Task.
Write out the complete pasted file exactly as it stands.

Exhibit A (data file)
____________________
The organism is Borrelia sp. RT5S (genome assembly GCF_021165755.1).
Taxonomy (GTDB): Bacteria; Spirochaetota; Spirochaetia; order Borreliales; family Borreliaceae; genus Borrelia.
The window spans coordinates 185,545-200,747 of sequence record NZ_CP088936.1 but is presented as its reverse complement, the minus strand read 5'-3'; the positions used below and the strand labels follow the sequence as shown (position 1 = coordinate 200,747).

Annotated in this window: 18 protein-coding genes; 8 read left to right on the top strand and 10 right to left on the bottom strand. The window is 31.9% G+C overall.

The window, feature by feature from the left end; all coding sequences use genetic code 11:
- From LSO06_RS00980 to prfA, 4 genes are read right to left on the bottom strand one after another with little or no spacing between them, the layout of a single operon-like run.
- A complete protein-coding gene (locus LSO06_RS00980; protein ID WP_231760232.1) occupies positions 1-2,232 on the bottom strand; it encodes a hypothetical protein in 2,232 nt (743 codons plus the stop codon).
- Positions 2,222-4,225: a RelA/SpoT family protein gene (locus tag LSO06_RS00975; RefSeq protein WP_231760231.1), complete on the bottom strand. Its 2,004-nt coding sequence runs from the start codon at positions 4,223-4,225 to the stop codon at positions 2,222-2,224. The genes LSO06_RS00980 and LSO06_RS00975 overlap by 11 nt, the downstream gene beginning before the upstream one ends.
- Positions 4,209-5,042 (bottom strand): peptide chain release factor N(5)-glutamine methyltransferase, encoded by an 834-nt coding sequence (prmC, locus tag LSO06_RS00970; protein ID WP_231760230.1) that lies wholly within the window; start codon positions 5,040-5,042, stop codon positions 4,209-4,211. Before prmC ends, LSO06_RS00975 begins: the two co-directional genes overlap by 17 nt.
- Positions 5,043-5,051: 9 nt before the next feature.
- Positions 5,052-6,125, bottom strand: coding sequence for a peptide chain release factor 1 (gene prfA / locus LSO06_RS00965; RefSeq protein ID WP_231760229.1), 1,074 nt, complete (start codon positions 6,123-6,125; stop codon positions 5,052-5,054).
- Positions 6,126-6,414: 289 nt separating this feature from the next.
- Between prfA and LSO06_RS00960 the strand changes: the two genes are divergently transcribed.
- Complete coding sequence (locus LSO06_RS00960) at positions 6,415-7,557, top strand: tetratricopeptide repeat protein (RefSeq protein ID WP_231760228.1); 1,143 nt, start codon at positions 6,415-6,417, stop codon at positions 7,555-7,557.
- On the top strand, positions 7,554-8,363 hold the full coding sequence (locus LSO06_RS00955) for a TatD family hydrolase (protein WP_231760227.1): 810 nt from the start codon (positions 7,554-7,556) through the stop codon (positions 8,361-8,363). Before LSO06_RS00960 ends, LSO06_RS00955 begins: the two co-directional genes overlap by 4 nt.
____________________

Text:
The organism is Borrelia sp. RT5S (genome assembly GCF_021165755.1).
Taxonomy (GTDB): Bacteria; Spirochaetota; Spirochaetia; order Borreliales; family Borreliaceae; genus Borrelia.
The window spans coordinates 185,545-200,747 of sequence record NZ_CP088936.1 but is presented as its reverse complement, the minus strand read 5'-3'; the positions used below and the strand labels follow the sequence as shown (position 1 = coordinate 200,747).

Annotated in this window: 18 protein-coding genes; 8 read left to right on the top strand and 10 right to left on the bottom strand. The window is 31.9% G+C overall.

The window, feature by feature from the left end; all coding sequences use genetic code 11:
- From LSO06_RS00980 to prfA, 4 genes are read right to left on the bottom strand one after another with little or no spacing between them, the layout of a single operon-like run.
- A complete protein-coding gene (locus LSO06_RS00980; protein ID WP_231760232.1) occupies positions 1-2,232 on the bottom strand; it encodes a hypothetical protein in 2,232 nt (743 codons plus the stop codon).
- Positions 2,222-4,225: a RelA/SpoT family protein gene (locus tag LSO06_RS00975; RefSeq protein WP_231760231.1), complete on the bottom strand. Its 2,004-nt coding sequence runs from the start codon at positions 4,223-4,225 to the stop codon at positions 2,222-2,224. The genes LSO06_RS00980 and LSO06_RS00975 overlap by 11 nt, the downstream gene beginning before the upstream one ends.
- Positions 4,209-5,042 (bottom strand): peptide chain release factor N(5)-glutamine methyltransferase, encoded by an 834-nt coding sequence (prmC, locus tag LSO06_RS00970; protein ID WP_231760230.1) that lies wholly within the window; start codon positions 5,040-5,042, stop codon positions 4,209-4,211. Before prmC ends, LSO06_RS00975 begins: the two co-directional genes overlap by 17 nt.
- Positions 5,043-5,051: 9 nt before the next feature.
- Positions 5,052-6,125, bottom strand: coding sequence for a peptide chain release factor 1 (gene prfA / locus LSO06_RS00965; RefSeq protein ID WP_231760229.1), 1,074 nt, complete (start codon positions 6,123-6,125; stop codon positions 5,052-5,054).
- Positions 6,126-6,414: 289 nt separating this feature from the next.
- Between prfA and LSO06_RS00960 the strand changes: the two genes are divergently transcribed.
- Complete coding sequence (locus LSO06_RS00960) at positions 6,415-7,557, top strand: tetratricopeptide repeat protein (RefSeq protein ID WP_231760228.1); 1,143 nt, start codon at positions 6,415-6,417, stop codon at positions 7,555-7,557.
- On the top strand, positions 7,554-8,363 hold the full coding sequence (locus LSO06_RS00955) for a TatD family hydrolase (protein WP_231760227.1): 810 nt from the start codon (positions 7,554-7,556) through the stop codon (positions 8,361-8,363). Before LSO06_RS00960 ends, LSO06_RS00955 begins: the two co-directional genes overlap by 4 nt.